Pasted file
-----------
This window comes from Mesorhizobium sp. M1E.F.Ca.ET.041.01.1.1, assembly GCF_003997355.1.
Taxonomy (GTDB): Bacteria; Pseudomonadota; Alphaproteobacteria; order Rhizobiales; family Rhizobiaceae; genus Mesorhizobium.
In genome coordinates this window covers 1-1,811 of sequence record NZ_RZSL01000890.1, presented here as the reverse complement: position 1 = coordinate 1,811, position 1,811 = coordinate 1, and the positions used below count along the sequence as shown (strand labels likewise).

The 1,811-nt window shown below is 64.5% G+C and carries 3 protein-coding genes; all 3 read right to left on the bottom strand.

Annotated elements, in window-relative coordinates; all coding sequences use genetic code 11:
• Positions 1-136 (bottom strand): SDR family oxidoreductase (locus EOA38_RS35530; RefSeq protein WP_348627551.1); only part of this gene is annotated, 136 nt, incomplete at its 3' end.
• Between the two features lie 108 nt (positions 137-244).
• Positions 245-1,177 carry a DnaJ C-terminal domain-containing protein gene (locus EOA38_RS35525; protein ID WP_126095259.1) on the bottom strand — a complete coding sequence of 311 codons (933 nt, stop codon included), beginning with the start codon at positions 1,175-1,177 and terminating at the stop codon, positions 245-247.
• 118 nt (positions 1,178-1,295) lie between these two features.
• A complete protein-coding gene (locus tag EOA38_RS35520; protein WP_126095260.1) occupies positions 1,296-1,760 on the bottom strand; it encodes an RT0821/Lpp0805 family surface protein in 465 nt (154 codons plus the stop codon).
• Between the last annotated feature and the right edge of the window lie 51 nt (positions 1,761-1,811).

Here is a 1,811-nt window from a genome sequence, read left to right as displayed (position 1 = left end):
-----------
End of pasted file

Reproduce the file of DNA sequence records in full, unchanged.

This window comes from Mesorhizobium sp. M1E.F.Ca.ET.041.01.1.1, assembly GCF_003997355.1.
Taxonomy (GTDB): Bacteria; Pseudomonadota; Alphaproteobacteria; order Rhizobiales; family Rhizobiaceae; genus Mesorhizobium.
In genome coordinates this window covers 1-1,811 of sequence record NZ_RZSL01000890.1, presented here as the reverse complement: position 1 = coordinate 1,811, position 1,811 = coordinate 1, and the positions used below count along the sequence as shown (strand labels likewise).

The 1,811-nt window shown below is 64.5% G+C and carries 3 protein-coding genes; all 3 read right to left on the bottom strand.

Annotated elements, in window-relative coordinates; all coding sequences use genetic code 11:
• Positions 1-136 (bottom strand): SDR family oxidoreductase (locus EOA38_RS35530; RefSeq protein WP_348627551.1); only part of this gene is annotated, 136 nt, incomplete at its 3' end.
• Between the two features lie 108 nt (positions 137-244).
• Positions 245-1,177 carry a DnaJ C-terminal domain-containing protein gene (locus EOA38_RS35525; protein ID WP_126095259.1) on the bottom strand — a complete coding sequence of 311 codons (933 nt, stop codon included), beginning with the start codon at positions 1,175-1,177 and terminating at the stop codon, positions 245-247.
• 118 nt (positions 1,178-1,295) lie between these two features.
• A complete protein-coding gene (locus tag EOA38_RS35520; protein WP_126095260.1) occupies positions 1,296-1,760 on the bottom strand; it encodes an RT0821/Lpp0805 family surface protein in 465 nt (154 codons plus the stop codon).
• Between the last annotated feature and the right edge of the window lie 51 nt (positions 1,761-1,811).

Here is a 1,811-nt window from a genome sequence, read left to right as displayed (position 1 = left end):